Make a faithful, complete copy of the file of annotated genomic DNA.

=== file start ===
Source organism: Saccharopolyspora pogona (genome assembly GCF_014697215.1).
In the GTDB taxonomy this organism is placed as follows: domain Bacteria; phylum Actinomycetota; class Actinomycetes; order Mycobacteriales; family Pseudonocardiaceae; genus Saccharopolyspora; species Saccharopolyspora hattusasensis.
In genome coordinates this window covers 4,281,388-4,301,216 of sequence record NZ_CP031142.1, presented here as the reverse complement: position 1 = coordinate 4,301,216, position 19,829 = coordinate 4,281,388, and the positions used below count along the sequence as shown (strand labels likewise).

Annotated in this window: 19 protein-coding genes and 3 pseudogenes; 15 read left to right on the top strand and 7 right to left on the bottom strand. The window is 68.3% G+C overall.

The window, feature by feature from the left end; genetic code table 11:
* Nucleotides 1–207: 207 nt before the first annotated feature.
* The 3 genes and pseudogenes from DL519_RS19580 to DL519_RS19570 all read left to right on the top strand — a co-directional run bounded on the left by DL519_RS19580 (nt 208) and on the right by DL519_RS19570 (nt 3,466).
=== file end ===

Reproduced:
Source organism: Saccharopolyspora pogona (genome assembly GCF_014697215.1).
In the GTDB taxonomy this organism is placed as follows: domain Bacteria; phylum Actinomycetota; class Actinomycetes; order Mycobacteriales; family Pseudonocardiaceae; genus Saccharopolyspora; species Saccharopolyspora hattusasensis.
In genome coordinates this window covers 4,281,388-4,301,216 of sequence record NZ_CP031142.1, presented here as the reverse complement: position 1 = coordinate 4,301,216, position 19,829 = coordinate 4,281,388, and the positions used below count along the sequence as shown (strand labels likewise).

Annotated in this window: 19 protein-coding genes and 3 pseudogenes; 15 read left to right on the top strand and 7 right to left on the bottom strand. The window is 68.3% G+C overall.

The window, feature by feature from the left end; genetic code table 11:
* Nucleotides 1–207: 207 nt before the first annotated feature.
* The 3 genes and pseudogenes from DL519_RS19580 to DL519_RS19570 all read left to right on the top strand — a co-directional run bounded on the left by DL519_RS19580 (nt 208) and on the right by DL519_RS19570 (nt 3,466).